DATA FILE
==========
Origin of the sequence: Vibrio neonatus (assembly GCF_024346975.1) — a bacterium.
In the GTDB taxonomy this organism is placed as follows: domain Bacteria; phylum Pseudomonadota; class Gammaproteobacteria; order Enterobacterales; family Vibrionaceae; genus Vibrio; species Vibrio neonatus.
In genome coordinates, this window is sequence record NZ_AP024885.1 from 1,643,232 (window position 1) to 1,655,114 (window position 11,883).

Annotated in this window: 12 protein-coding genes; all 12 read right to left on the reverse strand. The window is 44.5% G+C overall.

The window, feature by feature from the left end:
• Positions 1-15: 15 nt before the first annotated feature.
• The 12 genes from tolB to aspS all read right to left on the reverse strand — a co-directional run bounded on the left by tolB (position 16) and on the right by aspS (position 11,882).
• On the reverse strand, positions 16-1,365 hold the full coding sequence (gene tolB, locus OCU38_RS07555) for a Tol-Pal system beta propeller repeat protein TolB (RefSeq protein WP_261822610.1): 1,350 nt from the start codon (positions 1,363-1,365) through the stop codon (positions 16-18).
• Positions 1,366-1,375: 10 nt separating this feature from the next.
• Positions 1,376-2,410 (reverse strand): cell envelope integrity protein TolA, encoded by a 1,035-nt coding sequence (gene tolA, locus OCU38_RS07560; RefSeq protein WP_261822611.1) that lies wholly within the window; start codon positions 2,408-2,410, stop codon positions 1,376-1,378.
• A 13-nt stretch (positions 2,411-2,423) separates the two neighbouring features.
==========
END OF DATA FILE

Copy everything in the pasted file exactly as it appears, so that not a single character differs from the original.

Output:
Origin of the sequence: Vibrio neonatus (assembly GCF_024346975.1) — a bacterium.
In the GTDB taxonomy this organism is placed as follows: domain Bacteria; phylum Pseudomonadota; class Gammaproteobacteria; order Enterobacterales; family Vibrionaceae; genus Vibrio; species Vibrio neonatus.
In genome coordinates, this window is sequence record NZ_AP024885.1 from 1,643,232 (window position 1) to 1,655,114 (window position 11,883).

Annotated in this window: 12 protein-coding genes; all 12 read right to left on the reverse strand. The window is 44.5% G+C overall.

The window, feature by feature from the left end:
• Positions 1-15: 15 nt before the first annotated feature.
• The 12 genes from tolB to aspS all read right to left on the reverse strand — a co-directional run bounded on the left by tolB (position 16) and on the right by aspS (position 11,882).
• On the reverse strand, positions 16-1,365 hold the full coding sequence (gene tolB, locus OCU38_RS07555) for a Tol-Pal system beta propeller repeat protein TolB (RefSeq protein WP_261822610.1): 1,350 nt from the start codon (positions 1,363-1,365) through the stop codon (positions 16-18).
• Positions 1,366-1,375: 10 nt separating this feature from the next.
• Positions 1,376-2,410 (reverse strand): cell envelope integrity protein TolA, encoded by a 1,035-nt coding sequence (gene tolA, locus OCU38_RS07560; RefSeq protein WP_261822611.1) that lies wholly within the window; start codon positions 2,408-2,410, stop codon positions 1,376-1,378.
• A 13-nt stretch (positions 2,411-2,423) separates the two neighbouring features.